Costume Society Ambassadors, Costume Society  |  March 31, 2017

Inside a Costume Hire House: a visit to Bristol Costume Services

Inside a Costume Hire House: A Visit to Bristol Costume Services
a student's perspective
 
Report by Ambassador Araminta Pain
 

Spread across two floors Bristol Costume Services houses an array of costumes of all periods from the medieval to the modern day. There is dress for men and women. Costumes to cover ancient times to the 19th century are stored on the first floor.  20th century costume is on the second floor along with a 'light entertainment’ wardrobe for pantomime and  burlesque.  It is a vast place so as you can imagine I only saw a tiny snap shot of what they have in the two hours I was there.

I was on a visit as part of my university course. I mainly used this trip as a chance to research costumes that related to my latest project, a 1980’s outfit with an 18th century twist, based on jacket styles.  My mission was clear.  First I looked for 1980’s suit jackets and late 18th century caraco bodices. I was able to find several jackets and three bodices that fitted my brief. 

Starting with the 18th century bodices I examined the practical features of the garments, to gain a better understanding of the standard of production used in theatre costume making. The combinations of fastenings used in the three different examples of bodice gave me a really good insight into how well fastenings work on these garments. Bearing in mind that these are costumes with a specific purpose, rather than historic originals, it was interesting to note that one bodice was fastened with giant poppers as well as hook and bar tape for extra security. Another had hooks and bars sewn on individually on alternating sides. One piece wasn’t lined, perhaps so that the garment could be washed frequently. However one was lined and dress shields were sewn under the armholes to protect the silk fabric lining. The third one was only half lined on the tail coat style draped panel. This was probably because it was very full and long and may have shown on the underside.

 
From a design perspective they were so inspiring. My design incorporates a peplum that forms into two points. Each of the three bodices had interesting examples of similar effects. One created a sharp point at the centre back in a 1780s-90s style with an additional panel; this folds in when lying straight, but would splay out over a bum roll/full skirt. The second created a short flared peplum using box pleats; this doesn’t create any sort of pointed feature at the waist but would have a nice line and fit.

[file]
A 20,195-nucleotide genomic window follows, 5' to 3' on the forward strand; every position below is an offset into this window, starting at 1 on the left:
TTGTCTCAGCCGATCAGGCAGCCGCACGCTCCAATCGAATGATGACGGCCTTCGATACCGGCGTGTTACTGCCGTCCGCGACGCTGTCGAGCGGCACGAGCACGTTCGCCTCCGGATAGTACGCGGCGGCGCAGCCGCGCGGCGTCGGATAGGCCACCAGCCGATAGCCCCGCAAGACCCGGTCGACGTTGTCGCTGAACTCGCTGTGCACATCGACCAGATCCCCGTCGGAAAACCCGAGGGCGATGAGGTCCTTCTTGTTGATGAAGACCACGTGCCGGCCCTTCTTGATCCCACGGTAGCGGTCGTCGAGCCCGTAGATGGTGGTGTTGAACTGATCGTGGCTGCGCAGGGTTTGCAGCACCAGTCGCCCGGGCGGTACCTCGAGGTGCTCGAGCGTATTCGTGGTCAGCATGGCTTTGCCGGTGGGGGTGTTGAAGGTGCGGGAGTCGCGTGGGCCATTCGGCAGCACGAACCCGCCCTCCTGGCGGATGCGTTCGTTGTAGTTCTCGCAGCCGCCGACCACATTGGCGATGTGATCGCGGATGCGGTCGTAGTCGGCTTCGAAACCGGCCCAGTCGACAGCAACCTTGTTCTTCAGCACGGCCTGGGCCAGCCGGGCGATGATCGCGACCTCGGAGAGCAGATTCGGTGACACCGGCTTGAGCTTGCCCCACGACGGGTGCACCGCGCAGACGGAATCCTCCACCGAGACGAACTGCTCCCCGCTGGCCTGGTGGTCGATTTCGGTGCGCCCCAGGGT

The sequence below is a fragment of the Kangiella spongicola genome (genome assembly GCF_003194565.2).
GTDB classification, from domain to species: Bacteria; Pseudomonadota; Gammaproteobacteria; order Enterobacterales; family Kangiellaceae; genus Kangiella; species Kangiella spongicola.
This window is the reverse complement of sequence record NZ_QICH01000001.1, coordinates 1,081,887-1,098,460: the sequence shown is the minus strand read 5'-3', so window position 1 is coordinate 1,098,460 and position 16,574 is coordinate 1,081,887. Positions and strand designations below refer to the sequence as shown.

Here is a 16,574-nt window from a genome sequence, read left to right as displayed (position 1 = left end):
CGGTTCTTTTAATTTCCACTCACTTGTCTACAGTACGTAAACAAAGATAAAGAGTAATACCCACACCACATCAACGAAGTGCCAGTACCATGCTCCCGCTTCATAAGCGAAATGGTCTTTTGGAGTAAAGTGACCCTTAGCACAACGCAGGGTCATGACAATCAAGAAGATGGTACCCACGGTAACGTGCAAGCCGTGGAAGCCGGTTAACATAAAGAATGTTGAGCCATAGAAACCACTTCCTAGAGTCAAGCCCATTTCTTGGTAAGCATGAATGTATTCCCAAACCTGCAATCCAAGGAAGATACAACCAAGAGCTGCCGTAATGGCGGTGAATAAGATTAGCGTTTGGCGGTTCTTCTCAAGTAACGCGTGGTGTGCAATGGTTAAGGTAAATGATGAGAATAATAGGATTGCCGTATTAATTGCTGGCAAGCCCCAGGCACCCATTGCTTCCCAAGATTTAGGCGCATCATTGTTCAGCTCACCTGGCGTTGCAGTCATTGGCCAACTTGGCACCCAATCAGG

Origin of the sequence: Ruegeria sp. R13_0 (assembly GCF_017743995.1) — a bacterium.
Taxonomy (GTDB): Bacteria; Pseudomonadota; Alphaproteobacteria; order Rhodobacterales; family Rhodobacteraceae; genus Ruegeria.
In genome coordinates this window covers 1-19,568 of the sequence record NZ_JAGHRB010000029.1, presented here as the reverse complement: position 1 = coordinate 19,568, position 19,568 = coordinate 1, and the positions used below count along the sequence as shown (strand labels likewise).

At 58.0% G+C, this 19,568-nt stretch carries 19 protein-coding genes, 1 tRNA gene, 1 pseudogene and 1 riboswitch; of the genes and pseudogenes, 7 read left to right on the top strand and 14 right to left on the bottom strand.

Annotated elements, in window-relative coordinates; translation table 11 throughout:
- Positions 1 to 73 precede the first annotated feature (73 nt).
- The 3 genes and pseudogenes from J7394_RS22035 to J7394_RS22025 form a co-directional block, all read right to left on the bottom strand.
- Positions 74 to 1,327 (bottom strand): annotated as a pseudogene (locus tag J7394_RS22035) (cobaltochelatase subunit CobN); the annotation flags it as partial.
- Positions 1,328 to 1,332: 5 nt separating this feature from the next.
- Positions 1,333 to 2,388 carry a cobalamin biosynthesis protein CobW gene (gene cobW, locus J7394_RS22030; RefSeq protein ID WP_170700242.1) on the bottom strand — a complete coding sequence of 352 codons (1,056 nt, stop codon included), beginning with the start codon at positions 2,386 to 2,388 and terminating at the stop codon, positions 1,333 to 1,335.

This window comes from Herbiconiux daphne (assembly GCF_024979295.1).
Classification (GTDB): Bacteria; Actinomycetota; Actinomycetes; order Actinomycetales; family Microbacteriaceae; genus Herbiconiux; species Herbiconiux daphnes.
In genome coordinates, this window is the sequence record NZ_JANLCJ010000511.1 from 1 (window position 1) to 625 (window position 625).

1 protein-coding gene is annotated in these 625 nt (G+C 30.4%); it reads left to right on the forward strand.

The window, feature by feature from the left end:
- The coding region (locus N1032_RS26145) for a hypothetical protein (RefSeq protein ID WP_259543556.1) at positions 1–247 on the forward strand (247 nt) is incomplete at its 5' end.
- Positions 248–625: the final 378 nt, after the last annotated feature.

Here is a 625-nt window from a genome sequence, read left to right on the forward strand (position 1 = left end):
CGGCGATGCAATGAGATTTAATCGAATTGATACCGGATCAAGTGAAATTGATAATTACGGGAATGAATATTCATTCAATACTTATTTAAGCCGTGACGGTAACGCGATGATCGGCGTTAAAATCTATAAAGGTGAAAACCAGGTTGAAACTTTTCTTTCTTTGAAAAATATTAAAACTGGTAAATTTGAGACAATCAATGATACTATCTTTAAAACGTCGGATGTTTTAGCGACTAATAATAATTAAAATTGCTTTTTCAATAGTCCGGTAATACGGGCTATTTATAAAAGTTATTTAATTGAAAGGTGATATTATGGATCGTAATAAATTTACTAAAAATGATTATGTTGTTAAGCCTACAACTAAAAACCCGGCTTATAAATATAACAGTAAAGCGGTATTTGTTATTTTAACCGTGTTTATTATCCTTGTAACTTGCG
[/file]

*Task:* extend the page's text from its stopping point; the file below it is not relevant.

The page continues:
The third bodice was fitted with a stomacher front panel and a peplum forming a full tailcoat shape at the back. This is cut in panels to create the very full shape. It was a very heavy garment because there was so much fabric in the back panel. The exaggerated, oversized collar and panelling suggested to me it had been made to costume a comical character. This is  also reflected in the broad striped fabric and binding. The strong royal blue buttons matching the  binding suggest a confident character, the colour combinations producing a bold striking design. I was also interested in the placement of the stripe pattern: the front and back panels in particular were cut in an attractive way. However they didn’t match the stripes on the bodice/peplum waist seam, which would have improved the costume. 


I also needed to research 1980’s suit jackets so went up to the second floor to look at the 1980’s stock. The second floor is less ordered than the first. There is no lighting, and it is difficult to see the costumes if you are in the centre of the room, so I had to take everything over to the windows to see it properly. I mainly wanted to look at 1980’s jackets to examine their construction, taking note of the size of shoulder pads and lining construction.